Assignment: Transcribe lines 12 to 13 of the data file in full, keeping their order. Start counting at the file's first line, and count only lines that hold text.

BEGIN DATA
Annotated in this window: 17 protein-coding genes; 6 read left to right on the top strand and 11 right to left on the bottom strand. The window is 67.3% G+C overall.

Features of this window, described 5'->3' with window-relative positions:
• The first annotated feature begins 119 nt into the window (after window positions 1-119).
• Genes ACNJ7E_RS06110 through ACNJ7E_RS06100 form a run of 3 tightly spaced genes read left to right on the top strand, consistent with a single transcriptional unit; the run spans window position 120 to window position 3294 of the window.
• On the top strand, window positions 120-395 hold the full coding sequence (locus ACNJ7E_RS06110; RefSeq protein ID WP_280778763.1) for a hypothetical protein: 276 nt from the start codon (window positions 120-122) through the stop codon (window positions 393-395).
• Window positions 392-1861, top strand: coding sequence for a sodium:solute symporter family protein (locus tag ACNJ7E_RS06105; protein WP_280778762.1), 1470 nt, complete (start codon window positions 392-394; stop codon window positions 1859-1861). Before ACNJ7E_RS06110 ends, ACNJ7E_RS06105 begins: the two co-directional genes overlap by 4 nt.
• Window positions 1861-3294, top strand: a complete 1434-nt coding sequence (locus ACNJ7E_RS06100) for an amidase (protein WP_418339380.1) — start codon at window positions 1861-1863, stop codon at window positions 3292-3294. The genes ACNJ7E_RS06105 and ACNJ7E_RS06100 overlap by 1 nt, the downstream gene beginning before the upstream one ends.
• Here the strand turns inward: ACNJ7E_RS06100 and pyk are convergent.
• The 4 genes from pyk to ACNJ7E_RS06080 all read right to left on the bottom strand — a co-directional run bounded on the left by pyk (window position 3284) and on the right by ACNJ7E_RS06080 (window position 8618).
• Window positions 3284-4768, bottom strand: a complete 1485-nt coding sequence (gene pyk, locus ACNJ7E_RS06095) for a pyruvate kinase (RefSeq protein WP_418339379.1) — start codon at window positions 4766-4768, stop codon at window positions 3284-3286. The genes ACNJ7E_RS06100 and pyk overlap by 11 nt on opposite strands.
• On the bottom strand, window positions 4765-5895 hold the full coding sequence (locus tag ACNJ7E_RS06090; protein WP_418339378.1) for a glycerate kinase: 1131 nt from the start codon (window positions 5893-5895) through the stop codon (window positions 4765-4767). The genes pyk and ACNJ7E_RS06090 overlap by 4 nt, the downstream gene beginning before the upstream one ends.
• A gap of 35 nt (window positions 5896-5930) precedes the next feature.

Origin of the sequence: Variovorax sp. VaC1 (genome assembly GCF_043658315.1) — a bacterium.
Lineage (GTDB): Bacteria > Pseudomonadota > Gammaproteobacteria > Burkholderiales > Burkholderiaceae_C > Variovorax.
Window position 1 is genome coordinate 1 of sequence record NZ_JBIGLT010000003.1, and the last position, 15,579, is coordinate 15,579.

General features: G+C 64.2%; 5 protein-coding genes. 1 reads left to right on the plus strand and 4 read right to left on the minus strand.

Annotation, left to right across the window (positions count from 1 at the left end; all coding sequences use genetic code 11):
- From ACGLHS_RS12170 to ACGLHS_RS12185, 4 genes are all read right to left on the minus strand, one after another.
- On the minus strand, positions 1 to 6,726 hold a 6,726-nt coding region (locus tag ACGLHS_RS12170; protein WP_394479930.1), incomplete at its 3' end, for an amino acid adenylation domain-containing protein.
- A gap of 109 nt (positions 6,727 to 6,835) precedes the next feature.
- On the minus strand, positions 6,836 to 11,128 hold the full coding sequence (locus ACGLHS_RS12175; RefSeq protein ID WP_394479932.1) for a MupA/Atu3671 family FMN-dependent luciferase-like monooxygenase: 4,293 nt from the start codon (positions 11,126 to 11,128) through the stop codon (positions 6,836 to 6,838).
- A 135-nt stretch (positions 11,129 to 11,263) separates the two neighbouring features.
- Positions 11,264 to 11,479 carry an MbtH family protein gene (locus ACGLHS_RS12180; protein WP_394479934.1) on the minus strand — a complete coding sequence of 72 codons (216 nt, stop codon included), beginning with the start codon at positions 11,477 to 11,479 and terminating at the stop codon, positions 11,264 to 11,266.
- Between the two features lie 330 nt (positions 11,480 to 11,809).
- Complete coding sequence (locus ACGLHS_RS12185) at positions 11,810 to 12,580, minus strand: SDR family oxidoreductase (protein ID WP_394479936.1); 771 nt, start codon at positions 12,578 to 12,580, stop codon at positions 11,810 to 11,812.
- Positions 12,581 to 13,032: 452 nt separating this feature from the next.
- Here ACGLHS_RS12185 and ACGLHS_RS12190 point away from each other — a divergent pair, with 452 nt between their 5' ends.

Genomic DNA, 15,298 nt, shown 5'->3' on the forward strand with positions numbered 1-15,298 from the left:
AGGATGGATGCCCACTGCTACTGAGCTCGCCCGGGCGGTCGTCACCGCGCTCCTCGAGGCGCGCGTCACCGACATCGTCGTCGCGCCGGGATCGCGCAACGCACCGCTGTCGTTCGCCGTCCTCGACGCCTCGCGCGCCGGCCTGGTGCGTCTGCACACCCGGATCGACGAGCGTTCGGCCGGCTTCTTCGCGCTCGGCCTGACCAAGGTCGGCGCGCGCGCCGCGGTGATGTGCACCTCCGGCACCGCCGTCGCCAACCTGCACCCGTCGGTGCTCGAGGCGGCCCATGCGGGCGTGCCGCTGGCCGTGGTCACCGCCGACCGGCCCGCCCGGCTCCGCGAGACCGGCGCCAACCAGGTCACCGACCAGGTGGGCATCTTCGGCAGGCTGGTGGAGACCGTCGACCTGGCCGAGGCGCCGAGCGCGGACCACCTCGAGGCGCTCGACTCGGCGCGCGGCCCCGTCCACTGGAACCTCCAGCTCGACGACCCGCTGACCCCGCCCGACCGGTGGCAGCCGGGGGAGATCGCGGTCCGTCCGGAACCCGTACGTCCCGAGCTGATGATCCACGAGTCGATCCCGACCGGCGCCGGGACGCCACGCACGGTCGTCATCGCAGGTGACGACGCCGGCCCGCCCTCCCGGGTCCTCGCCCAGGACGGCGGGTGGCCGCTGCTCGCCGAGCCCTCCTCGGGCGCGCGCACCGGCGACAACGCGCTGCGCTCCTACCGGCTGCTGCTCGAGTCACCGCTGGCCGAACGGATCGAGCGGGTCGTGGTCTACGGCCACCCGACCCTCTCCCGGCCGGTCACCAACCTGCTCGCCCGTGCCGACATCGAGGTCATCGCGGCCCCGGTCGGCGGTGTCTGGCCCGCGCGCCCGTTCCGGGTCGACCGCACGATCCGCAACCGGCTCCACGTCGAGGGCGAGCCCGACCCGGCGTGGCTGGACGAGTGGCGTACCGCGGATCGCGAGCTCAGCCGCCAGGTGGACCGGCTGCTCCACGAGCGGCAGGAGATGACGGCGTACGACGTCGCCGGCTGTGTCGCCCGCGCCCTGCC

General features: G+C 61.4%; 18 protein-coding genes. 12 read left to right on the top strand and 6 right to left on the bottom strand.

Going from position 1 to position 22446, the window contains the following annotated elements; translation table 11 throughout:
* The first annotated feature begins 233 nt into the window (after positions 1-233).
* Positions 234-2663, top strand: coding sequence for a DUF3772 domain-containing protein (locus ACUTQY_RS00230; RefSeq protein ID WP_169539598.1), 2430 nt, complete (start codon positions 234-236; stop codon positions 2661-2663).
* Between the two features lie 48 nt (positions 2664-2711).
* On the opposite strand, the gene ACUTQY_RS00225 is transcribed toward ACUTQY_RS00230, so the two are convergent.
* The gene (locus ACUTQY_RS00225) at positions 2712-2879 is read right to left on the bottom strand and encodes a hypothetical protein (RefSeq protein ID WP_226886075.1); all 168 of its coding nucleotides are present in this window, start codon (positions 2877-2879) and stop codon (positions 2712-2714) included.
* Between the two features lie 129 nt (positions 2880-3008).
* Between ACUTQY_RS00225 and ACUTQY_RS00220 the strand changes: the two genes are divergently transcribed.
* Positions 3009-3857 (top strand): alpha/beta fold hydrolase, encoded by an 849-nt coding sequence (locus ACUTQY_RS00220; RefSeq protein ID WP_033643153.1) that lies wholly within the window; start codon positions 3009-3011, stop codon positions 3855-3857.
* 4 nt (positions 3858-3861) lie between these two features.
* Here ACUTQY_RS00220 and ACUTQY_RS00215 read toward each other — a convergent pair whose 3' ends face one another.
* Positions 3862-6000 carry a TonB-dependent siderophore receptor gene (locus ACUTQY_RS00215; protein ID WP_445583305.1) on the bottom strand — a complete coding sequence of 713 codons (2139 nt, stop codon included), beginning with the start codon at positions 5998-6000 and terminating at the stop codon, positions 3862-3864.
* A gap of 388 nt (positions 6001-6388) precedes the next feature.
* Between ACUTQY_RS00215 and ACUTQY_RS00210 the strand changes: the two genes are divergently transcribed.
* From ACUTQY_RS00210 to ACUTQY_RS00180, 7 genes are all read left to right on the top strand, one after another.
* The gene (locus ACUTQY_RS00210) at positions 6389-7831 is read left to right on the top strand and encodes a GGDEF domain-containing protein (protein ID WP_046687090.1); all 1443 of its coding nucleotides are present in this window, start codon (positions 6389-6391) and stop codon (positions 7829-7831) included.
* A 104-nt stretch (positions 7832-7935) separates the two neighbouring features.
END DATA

• A gap of 35 nt (window positions 5896-5930) precedes the next feature.

Origin of the sequence: Variovorax sp. VaC1 (genome assembly GCF_043658315.1) — a bacterium.